So Cubs fans who are weary of Castro and want to see him traded — and even those who have passively approved of the idea — those who are becoming complicit by their resignation to the inevitability, I give you fair warning: Don’t be surprised if you are tremendously disappointed in the return if the Cubs force a trade (I don’t think they will). The word I’m getting is that the perception around the league, even though it is a false perception, is that the Cubs are down on Castro despite the resurgent season. There is a belief outside the organization that trading him is inevitable. My feeling is that just like teams did with Upton, they will attempt to wait out the Cubs until the price comes down.
Meanwhile, the Diamondbacks have little to show for their return so far while Upton and his “bad, selfish attitude” have thrived in Atlanta — but it’s funny that you haven’t heard about that so-called attitude since he’s been traded. Maybe some of that is better PR from the Braves — or maybe the narrative about Upton in Arizona was horribly wrong. I tend to think that the latter is true in this case.
And that Diamondbacks’ outfield? Well, things haven’t worked out quite as planned. David Peralta, Ender Inciarte, and Alfredo Marte are the starters right now after the trades of Adam Eaton and Geraldo Parra, the fall of Jason Kubel, the injury to AJ Pollock. They’ve been okay, but none of them can come close to matching Upton’s production and the D’Backs have been hurt by his loss. Towers is now gone and Gibson should soon follow, but the damage has already been done.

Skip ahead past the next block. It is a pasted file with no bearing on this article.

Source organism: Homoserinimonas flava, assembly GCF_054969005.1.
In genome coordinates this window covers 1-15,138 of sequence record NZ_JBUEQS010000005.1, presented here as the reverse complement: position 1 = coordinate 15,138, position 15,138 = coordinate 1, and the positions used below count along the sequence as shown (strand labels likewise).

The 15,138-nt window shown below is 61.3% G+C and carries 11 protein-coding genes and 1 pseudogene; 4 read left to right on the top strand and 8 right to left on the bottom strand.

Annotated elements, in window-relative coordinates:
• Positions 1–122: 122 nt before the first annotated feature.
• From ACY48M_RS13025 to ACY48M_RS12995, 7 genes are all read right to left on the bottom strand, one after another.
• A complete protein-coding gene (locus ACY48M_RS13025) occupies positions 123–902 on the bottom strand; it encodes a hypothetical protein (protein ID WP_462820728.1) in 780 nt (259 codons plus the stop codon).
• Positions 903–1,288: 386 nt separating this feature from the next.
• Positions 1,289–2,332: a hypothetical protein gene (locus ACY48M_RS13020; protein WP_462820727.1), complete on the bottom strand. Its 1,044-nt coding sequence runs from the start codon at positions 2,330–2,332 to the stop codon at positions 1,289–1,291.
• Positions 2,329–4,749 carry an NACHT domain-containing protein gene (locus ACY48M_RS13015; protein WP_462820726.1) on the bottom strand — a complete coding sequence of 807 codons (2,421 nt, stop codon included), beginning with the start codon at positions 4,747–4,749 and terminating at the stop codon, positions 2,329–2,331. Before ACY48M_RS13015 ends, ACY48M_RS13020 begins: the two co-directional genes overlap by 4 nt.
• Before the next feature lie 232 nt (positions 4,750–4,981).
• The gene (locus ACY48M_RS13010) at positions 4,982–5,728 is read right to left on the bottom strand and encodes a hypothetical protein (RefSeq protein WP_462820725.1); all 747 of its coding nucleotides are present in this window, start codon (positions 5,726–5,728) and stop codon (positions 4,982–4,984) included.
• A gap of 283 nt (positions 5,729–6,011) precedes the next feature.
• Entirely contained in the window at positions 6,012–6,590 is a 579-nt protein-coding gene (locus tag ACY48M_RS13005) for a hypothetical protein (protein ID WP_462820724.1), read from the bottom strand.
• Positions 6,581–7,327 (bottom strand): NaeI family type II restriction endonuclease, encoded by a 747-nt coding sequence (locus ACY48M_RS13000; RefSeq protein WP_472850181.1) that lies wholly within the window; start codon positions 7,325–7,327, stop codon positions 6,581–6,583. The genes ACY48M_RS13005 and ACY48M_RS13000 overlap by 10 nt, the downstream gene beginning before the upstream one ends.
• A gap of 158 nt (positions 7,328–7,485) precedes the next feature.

So while I don’t see Castro as a star or a perfect player at this point, he has been a productive offensive SS, ranking in the top 5 in offensive stats such as wOBA and RC+ all year long while improving his defense, committing just 15 errors while generating positive value on defense. He had his 3rd all-star season and was well on his way to his third 3+ WAR season. Unfortunately, if you ask some people, you don’t hear about that, you hear about the narrative.
And don’t be surprised if that narrative ends up hurting the Cubs if they do trade Castro, don’t be shocked when he thrives elsewhere and you suddenly don’t hear so much about all the little things that seemingly happened “all the time”. Don’t be amazed that Castro winds up being the best player with the best career in any deal that involves him.
I trust that this front office will be more shrewd than the D’Backs and if they can’t get what they want for Castro that they’ll simply hang on to him as he selfishly provides top 5 offensive production from the SS and makes a few more all-star teams.